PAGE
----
Fig.  9 - From page 3.

He then went on to describe Arab life in the villages, of the freer life in the desert, of mountain Arabs, Marsh Arabs and Arabs of the sea coast. Serjeant made a "sincere effort to present the history and culture of the region".   In school we all learned about  Vasco Da Gama as the first European to reach India by sea, linking Europe and the East.  But we were never told  about  his Arab pilot Ibn Majid  ...
Fig. 10  - From page 14.

.........  which Serjeant did!

The rest of the book touched upon the birth and growth of Islam, the Arab conquests, the Ummayad and Abbasid Caliphates and just a cursory reference to the Crusades.

When Serjeant moved on to the topics of the decline and the awakening of the Arabs, then we see the workings of the imperial designs of the British, the French, the Italians and the Germans to carve up the post-Ottoman Muslim Middle East into their little fiefdoms.  Compare Map 2 and Map 4 especially the division and creation of smaller Arab states like Kuwait, Syria, Lebanon, Jordan (Trans Jordan), Iraq, Sudan and Egypt and of course Saudi Arabia.

Note how Serjeant  ( a Scottish 'Arabist' and traveller, who lived from 1915 to 1993) dismissed the mighty Ottoman Empire  ......

Map 4 - The Ottoman Empire in 1683  (Wikipedia)

...... as  " backward Turkish rulers"

Fig. 11 (from page 31)

The Ottoman empire, founded in 1299, ended in 1922 because they "could not resist the advance of modern western states like Britain and France".  It was one of the world's most powerful states in the 15th and 16th centuries.  Extending from the Middle East to Hungary, the Balkans, Greece and parts of the Ukraine, it was regarded as a transcontinental empire, and a meeting point between east and west.  But like all empires it could not last for ever.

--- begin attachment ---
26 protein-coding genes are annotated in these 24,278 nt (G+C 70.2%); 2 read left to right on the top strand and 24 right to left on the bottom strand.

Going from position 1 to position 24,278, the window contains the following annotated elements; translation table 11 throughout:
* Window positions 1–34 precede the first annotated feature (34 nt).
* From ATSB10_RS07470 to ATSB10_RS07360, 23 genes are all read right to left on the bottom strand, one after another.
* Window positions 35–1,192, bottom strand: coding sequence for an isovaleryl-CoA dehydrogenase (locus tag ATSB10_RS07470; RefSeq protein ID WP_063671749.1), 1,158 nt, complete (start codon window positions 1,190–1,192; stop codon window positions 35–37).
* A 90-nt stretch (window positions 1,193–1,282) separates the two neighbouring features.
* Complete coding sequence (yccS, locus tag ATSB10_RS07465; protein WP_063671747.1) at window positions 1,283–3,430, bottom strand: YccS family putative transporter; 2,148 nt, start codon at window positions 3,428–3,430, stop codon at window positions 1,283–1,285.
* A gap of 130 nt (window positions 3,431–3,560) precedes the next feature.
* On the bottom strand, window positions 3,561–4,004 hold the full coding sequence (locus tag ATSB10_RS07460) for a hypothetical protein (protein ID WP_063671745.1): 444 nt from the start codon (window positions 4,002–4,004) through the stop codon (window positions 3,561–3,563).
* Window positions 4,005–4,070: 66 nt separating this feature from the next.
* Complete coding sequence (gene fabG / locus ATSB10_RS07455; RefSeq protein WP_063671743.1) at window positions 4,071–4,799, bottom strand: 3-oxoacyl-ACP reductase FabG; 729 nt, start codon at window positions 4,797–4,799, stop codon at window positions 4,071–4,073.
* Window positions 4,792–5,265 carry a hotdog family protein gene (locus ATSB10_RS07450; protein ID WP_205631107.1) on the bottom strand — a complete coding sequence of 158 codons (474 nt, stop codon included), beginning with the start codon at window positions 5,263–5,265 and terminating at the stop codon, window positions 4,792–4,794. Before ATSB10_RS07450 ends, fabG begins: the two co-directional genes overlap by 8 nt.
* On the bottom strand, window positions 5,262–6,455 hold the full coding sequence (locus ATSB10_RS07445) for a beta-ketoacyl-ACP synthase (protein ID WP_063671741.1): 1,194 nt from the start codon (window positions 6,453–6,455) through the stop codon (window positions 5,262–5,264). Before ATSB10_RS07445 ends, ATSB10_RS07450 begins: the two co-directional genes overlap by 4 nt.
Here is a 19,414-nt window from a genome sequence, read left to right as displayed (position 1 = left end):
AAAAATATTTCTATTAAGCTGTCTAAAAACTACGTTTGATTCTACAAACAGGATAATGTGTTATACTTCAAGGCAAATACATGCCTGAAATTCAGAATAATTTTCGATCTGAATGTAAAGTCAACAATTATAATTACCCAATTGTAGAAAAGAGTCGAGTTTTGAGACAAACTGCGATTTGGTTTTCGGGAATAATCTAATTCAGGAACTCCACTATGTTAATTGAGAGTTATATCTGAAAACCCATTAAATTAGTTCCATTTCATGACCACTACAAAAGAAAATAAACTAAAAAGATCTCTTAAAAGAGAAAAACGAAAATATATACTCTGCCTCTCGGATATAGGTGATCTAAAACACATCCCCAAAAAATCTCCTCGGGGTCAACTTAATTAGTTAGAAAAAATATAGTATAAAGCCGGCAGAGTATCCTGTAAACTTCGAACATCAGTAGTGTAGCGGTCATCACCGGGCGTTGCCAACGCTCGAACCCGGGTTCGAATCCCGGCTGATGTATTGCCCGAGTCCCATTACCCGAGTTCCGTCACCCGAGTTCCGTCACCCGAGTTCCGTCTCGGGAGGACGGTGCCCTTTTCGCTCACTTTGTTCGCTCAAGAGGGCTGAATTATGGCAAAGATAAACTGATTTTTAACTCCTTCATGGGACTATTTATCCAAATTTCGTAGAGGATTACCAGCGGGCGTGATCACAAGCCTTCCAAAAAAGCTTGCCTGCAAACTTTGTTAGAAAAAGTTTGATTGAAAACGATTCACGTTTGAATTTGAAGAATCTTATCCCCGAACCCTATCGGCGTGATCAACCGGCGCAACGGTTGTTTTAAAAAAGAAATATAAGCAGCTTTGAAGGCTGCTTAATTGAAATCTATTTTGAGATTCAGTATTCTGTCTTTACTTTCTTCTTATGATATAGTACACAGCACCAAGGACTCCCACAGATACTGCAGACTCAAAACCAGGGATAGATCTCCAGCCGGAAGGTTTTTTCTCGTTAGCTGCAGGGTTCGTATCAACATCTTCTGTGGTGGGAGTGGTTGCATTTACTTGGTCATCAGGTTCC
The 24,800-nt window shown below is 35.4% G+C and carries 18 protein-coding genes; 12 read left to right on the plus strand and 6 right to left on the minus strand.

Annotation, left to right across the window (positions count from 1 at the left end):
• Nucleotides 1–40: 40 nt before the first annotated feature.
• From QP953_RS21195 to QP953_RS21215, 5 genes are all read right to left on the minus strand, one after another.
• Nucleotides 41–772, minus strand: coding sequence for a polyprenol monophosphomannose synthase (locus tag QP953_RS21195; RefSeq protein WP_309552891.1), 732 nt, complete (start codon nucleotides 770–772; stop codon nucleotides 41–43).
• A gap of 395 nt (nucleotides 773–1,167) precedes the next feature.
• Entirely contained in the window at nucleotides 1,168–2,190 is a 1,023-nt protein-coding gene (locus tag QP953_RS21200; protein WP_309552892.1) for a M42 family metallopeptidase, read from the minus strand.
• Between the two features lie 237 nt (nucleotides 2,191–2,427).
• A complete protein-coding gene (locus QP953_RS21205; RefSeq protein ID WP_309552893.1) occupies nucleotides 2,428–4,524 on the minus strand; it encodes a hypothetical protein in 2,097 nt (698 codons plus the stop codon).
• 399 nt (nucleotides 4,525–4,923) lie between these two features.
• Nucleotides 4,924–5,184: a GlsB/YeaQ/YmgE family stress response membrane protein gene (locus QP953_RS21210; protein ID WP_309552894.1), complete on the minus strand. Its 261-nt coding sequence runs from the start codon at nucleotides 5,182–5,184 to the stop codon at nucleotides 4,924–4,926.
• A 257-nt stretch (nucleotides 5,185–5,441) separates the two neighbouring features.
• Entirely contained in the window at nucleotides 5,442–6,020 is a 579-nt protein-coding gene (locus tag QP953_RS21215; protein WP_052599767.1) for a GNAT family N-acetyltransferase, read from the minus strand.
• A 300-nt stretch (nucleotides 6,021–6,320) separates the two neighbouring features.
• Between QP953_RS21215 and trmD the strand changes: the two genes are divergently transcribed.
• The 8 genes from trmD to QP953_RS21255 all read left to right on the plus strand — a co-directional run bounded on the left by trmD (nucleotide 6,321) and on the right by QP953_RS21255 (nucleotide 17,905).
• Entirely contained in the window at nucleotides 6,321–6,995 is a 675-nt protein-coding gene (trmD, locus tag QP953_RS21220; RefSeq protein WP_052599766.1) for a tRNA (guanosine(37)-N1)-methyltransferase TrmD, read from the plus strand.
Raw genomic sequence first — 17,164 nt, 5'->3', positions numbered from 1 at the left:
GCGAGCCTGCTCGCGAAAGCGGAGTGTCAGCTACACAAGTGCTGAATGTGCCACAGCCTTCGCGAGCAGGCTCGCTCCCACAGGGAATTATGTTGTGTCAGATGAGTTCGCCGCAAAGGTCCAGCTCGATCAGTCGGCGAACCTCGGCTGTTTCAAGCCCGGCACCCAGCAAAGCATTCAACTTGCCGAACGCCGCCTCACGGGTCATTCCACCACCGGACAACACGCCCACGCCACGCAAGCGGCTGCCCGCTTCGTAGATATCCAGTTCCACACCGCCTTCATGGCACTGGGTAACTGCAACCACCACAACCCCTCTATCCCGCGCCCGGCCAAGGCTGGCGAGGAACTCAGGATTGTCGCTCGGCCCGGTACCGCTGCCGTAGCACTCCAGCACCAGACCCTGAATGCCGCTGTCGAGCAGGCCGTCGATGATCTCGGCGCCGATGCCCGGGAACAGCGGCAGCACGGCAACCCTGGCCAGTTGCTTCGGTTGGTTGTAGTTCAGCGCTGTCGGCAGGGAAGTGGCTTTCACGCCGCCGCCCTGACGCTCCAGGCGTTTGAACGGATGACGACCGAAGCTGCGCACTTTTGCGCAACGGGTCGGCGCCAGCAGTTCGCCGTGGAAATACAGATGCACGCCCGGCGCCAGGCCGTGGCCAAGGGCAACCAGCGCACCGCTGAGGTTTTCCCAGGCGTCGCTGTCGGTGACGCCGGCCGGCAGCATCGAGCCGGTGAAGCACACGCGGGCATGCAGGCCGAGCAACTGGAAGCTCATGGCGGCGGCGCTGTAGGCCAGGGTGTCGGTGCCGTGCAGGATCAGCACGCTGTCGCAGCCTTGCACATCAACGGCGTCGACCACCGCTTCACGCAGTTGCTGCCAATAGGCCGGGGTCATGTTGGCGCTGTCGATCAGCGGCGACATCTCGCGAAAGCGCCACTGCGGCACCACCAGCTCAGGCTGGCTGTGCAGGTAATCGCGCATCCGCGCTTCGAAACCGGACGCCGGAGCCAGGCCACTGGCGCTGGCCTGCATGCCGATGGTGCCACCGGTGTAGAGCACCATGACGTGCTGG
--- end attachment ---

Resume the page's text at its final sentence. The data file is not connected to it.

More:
This was how Serjeant (and the Caucasian-Christian powers) laid out the future of the Muslim-Arab world after the First and Second World War.

Fig 12 - from page 30

Fig 13 - from page 31

A striking feature of this Puffin book is the lack of photographs.   It is illustrated completely by sketches and drawings by Bawden (1903-1989) a well-known English illustrator and painter.   Lovely for a children's book, but I remembered other ways of recording history....

So let me try to link Bawden's sketches with some photographs - and with some stamps from the spouse's childhood stamp album.    The spouse himself has a hazy memory of the Middle East (he remembers seeing the banks of the Suez Canal in 1947).   But his childhood was scattered with images of Middle Eastern politics nevertheless - in his stamp album..

1.  King Abd al-Aziz of Saudi Arabia  (1876-1953).  In 1915  he allied himself with the British and Arabia became a British protectorate from 1915-1927.    In 1932 he declared himself as King of Saudi Arabia.  In Map 1, there's only 'Arabia' and it became 'Saudi Arabia' in Map 2.

In 1937 American explorers discovered oil in Saudi Arabia , "more oil ....... than in the United States itself !"  (Serjeant)

2.  King Faisal I of Iraq

King Faisal I  ( 1883-1933). Reigned from 1921 - 1933.

King Faisal had a very complex background.  He was the son of the Sharif of Mecca (the then guardian of Islam's holy places).  His association with T.E. Lawrence  and the Arab Revolt are all too familiar. He was at the 1919 Paris Peace Conference.  Even though Syrian nationalists had installed him as their ruler in 1920 (with the blessings of the British), the French threw him out and Faisal was given the second prize by the British - they planned a new throne for him in Iraq. We all know how this game of musical chairs is still being played out in the Middle East, this time with new goons on the block like the USA and Israel!

His reign was fraught with problems but he managed to maneuvre some kind of independence for Iraq in 1932.  In the end, his role in juggling the various anarchic factions in Iraq ended only in tears and he died in 1933 in Berne - poisoned according to some sources.